Posts tagged ‘Bad Design’

Hespeler Road is Among the Worst Places in the World for Pedestrians

I agree 100% with Planning Pool regarding their recent recommendation that Hespeler Road be named the third worst road in the world!

Oh the ugly chain store strip!

When the site called the Planning Pool put out the call for nominations Hespeler Road was selected as number three on a list of five.

The most unwalkable places are: Eagle Bend in Jacksonville Florida, Amman, the capital of Jordan, Hespeler Road in Cambridge, Tysons Corner in Fairfax Country Virginia, and Arlington Texas.

Denis Agar nominated Hespeler Road. Agar, who studies urban planning at Ryerson University in Toronto, got to know Hespeler Road while attending the University of Guelph. “It is built for the car not for pedestrians and that’s the problem,” Agar said in a telephone interview. It is a stunning landscape of unremitting sprawl, strip malls, big box stores and parking lots, Agar said.

Hespeler Road carries on average 11,000 to 40,000 vehicles a day, depending on where you are on this long stretch of arterial road. Between 2004 and 2008 there were 45 people struck by vehicles on that roadway. In terms of volume it is in the top 10 per cent of regional roads, Bob Henderson, the region’s manager of transportation engineering, said.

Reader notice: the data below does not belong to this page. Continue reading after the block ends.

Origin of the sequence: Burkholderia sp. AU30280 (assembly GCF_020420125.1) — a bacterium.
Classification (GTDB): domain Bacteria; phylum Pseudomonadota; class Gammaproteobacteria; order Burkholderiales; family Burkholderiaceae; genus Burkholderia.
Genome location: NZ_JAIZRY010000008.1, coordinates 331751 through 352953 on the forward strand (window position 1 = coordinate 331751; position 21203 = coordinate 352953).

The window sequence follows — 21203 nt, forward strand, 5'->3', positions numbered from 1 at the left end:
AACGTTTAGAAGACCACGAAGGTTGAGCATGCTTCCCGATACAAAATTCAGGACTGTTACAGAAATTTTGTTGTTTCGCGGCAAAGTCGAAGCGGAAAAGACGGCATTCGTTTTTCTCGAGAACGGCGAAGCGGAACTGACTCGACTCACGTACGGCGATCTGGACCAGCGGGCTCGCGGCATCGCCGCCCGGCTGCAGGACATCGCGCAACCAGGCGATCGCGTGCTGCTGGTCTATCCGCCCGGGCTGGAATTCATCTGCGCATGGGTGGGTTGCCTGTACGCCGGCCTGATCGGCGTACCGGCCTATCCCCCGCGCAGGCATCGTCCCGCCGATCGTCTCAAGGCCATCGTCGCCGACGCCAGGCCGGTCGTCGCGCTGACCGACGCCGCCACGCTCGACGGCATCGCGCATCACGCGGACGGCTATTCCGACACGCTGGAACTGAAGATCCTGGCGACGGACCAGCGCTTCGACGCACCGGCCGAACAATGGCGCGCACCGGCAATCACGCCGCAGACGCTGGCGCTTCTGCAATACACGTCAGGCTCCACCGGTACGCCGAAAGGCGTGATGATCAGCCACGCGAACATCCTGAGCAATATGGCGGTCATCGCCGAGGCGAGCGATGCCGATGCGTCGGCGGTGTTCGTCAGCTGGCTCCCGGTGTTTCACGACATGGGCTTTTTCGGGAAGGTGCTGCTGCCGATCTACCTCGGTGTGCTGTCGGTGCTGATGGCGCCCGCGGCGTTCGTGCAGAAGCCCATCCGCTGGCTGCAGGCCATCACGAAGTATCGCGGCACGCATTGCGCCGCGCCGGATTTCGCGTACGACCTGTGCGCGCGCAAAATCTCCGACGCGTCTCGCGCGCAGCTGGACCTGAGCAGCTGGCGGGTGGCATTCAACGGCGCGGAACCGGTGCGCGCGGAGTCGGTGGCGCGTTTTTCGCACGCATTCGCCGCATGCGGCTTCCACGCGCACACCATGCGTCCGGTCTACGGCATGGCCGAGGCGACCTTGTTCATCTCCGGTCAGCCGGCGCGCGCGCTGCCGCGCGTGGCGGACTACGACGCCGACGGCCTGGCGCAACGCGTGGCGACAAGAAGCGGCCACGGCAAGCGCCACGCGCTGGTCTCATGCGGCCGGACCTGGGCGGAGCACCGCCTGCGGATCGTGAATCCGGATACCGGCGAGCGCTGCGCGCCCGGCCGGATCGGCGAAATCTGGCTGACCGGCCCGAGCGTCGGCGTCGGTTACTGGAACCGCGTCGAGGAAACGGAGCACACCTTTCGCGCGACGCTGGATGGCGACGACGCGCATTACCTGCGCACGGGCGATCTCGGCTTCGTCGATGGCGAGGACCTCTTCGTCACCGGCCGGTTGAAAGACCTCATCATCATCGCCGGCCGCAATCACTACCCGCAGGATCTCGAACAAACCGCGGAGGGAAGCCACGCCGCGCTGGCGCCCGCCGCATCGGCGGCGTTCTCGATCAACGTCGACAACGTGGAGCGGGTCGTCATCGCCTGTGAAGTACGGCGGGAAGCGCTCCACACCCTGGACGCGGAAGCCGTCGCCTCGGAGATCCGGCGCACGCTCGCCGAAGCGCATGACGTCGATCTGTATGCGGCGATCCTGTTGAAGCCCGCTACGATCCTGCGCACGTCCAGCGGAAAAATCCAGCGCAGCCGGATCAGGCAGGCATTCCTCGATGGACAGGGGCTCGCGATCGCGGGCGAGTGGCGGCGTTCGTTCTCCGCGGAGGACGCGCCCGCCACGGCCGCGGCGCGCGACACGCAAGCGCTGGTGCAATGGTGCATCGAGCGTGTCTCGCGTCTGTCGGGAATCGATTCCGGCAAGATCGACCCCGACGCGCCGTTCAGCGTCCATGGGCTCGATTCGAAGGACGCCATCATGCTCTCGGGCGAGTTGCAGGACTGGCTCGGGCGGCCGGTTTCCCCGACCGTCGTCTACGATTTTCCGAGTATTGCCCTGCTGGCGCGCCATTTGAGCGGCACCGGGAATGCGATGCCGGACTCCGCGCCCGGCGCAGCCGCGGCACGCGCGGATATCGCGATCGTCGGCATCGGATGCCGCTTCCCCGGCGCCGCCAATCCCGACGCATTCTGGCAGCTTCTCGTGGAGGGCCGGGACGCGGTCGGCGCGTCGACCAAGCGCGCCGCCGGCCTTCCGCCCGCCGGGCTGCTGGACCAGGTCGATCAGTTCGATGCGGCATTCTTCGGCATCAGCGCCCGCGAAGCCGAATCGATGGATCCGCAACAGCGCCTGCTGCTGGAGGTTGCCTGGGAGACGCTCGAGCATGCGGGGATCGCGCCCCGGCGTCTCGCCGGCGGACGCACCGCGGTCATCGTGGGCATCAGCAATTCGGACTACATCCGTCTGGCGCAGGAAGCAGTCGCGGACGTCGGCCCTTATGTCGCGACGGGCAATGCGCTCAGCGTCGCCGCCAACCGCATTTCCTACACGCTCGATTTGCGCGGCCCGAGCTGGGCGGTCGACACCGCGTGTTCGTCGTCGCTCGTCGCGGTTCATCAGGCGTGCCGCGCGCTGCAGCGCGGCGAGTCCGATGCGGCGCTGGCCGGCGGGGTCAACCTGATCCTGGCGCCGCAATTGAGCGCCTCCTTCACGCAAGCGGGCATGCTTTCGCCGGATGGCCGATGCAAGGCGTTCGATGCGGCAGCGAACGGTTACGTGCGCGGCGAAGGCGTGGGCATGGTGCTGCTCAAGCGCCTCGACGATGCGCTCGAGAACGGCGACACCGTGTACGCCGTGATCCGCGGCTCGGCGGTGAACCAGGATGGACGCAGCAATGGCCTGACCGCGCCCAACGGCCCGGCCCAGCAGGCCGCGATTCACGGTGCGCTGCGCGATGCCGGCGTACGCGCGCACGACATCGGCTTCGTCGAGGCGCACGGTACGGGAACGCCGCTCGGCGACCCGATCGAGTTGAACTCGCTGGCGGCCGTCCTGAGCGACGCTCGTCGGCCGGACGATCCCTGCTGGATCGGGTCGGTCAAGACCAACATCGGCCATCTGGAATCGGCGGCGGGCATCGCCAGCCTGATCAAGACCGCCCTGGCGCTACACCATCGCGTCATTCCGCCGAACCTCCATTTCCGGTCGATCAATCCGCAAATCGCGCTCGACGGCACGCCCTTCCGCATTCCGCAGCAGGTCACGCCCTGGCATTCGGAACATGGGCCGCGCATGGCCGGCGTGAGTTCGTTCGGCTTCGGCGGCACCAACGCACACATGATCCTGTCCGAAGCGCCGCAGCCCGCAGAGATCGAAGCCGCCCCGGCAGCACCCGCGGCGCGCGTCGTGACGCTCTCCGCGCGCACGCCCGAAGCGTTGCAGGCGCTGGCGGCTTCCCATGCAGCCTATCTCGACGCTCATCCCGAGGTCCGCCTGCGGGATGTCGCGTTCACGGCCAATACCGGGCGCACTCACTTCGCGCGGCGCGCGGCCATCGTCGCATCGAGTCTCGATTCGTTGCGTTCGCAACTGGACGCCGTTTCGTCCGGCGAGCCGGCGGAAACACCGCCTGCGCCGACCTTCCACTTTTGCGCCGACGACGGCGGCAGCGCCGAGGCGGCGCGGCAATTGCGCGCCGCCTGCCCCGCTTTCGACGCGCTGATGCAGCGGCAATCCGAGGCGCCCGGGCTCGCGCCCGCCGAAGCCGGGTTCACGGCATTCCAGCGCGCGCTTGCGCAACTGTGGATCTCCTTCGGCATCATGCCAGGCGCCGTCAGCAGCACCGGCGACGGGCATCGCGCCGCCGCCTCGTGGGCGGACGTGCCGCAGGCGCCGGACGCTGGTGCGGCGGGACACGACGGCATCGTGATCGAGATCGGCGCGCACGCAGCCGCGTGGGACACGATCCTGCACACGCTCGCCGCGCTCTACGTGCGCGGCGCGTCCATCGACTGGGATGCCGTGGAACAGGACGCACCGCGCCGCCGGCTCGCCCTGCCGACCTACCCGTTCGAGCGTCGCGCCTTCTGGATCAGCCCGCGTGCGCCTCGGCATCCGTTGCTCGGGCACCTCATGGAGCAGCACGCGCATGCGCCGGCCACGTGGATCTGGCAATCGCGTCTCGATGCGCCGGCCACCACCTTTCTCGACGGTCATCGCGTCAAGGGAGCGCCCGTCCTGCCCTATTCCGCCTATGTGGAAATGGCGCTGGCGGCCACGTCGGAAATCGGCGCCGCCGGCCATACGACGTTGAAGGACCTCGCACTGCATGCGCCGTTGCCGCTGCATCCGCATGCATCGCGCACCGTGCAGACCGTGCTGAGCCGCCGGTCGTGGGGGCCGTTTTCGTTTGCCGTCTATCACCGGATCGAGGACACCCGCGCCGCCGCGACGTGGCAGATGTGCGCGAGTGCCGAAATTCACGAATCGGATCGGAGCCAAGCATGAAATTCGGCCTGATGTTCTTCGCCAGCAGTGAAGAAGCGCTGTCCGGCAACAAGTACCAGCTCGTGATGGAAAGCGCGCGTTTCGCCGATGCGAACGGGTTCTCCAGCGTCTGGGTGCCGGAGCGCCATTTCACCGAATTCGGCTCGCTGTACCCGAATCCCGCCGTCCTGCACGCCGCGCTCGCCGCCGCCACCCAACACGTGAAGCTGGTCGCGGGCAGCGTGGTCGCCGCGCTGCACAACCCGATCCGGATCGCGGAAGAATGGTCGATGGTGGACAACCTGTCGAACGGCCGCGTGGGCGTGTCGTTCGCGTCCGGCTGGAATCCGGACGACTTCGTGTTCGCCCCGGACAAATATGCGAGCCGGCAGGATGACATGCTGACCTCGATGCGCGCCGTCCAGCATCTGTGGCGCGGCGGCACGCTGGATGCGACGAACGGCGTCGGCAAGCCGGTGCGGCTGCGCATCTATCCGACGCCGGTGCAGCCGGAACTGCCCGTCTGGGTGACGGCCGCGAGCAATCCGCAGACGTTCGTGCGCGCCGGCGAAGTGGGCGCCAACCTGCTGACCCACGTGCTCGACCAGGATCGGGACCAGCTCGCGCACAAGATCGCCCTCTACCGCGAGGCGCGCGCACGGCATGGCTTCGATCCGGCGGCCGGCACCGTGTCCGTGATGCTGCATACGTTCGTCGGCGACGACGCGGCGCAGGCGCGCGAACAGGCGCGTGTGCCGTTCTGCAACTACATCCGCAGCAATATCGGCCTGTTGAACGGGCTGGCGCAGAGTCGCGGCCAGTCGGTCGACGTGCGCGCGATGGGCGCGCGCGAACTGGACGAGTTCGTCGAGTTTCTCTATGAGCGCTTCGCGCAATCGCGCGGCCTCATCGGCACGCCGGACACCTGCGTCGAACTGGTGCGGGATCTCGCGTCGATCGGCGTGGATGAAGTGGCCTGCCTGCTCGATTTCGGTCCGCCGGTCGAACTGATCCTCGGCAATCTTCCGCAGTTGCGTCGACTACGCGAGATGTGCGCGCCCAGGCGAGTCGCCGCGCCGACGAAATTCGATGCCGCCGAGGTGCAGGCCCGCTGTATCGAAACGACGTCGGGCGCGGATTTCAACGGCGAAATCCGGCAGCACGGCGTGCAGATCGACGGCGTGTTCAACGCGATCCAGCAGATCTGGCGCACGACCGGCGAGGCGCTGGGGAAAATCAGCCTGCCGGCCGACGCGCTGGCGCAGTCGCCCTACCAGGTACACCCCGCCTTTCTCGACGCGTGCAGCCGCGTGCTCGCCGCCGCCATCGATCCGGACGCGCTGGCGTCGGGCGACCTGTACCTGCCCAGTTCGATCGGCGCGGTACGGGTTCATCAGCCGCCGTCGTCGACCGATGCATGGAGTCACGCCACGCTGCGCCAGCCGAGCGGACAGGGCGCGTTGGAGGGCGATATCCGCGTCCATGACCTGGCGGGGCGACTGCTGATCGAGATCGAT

“There is a real move afoot to improve walkability on all our roads—the philosophy has changed,” Henderson. The region did not want to create another Hespeler Road when it recently considered changes to Franklin Boulevard, which runs parallel to Hespeler Road. Drivers called for more lanes and traffic lights at intersections along Franklin. The region rejected that and opted for 11 roundabouts that are safer for pedestrians, and move more vehicles through intersections at slower speeds than traffic lights. When writing about Hespeler Road for the Planning Pool, Agar called it an urban form that we are all familiar with—the chain-store strip.

“I chose Hespeler Road because it has a feeling of endlessness to it. It’s the primary retail centre for a city of 120,000 and it is entirely devoid of public space or atmosphere of any kind,” wrote Agar.

“In 1973, the three towns of Hespeler, Galt, and Preston were merged by the provincial government into what is now Cambridge. All three continue to be small, pleasant walkable communities. But the triangular area between the three became wide open for development, and now we have a city centred around five kilometres of unadulterated sprawl,” Agar wrote. Cities and developers have no more excuses and nobody should be approving and building more Hespeler roads, Agar said in an interview. “We can blame developers from the past, we can blame municipal politicians from the past, but they thought they were doing what was best for their city,” Agar said. “We know better now.”

The City of Cambridge is now reviewing its Official Plan—a massive document that governs land use in the city. And the Ontario government will require all cities to focus at least 40 per cent of new development within existing neighbourhoods by 2015 with its anti-sprawl legislation called Places to Grow.